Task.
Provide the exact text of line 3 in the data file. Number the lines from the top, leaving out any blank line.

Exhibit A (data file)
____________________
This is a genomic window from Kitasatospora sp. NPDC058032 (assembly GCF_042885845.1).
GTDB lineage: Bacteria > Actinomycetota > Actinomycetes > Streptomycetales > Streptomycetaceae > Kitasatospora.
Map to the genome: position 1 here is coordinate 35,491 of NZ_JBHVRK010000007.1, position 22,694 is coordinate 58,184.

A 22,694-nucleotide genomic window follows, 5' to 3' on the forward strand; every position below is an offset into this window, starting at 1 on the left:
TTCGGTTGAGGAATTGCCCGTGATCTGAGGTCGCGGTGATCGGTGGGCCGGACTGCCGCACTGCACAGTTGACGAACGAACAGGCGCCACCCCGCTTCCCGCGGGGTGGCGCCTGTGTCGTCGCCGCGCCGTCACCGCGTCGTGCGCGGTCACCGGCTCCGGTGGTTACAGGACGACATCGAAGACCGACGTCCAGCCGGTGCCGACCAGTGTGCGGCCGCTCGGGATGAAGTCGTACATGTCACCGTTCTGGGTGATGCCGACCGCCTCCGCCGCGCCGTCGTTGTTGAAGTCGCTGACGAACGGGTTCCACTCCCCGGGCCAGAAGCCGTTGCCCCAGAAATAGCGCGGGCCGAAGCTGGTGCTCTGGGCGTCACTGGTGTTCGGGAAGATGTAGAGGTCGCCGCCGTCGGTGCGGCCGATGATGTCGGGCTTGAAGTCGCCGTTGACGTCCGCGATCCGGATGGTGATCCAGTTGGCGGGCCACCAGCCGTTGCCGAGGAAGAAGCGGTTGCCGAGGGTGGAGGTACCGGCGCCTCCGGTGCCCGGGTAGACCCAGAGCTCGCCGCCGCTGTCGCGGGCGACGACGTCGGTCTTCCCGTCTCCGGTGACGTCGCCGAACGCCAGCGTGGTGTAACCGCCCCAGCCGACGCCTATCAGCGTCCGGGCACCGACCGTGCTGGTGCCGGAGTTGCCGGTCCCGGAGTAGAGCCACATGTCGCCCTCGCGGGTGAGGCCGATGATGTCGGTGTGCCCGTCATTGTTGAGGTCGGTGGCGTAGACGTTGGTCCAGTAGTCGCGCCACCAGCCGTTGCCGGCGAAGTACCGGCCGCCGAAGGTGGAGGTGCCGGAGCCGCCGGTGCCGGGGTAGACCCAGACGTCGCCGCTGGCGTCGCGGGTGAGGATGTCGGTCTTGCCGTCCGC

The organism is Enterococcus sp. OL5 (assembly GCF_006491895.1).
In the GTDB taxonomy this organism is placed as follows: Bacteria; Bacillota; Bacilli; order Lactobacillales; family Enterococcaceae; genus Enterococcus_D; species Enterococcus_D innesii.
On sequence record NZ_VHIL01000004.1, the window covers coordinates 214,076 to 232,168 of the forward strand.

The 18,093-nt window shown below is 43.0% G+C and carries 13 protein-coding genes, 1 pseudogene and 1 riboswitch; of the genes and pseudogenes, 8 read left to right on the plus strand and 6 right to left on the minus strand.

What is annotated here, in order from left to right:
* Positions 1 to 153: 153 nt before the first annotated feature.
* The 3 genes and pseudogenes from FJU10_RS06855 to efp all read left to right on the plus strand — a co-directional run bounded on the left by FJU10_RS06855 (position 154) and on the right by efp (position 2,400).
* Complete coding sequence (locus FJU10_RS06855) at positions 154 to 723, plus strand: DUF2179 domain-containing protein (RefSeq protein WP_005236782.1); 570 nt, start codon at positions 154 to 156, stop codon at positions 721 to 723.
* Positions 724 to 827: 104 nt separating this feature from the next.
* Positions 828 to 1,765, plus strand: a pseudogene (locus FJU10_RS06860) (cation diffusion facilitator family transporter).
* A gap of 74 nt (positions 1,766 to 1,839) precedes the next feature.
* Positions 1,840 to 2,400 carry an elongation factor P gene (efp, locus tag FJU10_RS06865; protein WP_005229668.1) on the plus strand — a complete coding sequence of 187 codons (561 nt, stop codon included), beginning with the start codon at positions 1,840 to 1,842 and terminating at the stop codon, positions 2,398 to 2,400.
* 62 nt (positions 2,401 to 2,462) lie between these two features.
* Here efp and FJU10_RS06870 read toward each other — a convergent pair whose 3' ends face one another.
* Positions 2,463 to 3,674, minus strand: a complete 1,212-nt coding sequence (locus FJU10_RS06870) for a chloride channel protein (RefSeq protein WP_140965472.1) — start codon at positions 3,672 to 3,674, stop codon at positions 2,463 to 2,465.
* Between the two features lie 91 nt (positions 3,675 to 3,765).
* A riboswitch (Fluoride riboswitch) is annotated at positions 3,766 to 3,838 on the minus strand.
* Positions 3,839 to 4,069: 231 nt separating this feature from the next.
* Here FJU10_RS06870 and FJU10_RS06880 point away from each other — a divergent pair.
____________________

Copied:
Map to the genome: position 1 here is coordinate 35,491 of NZ_JBHVRK010000007.1, position 22,694 is coordinate 58,184.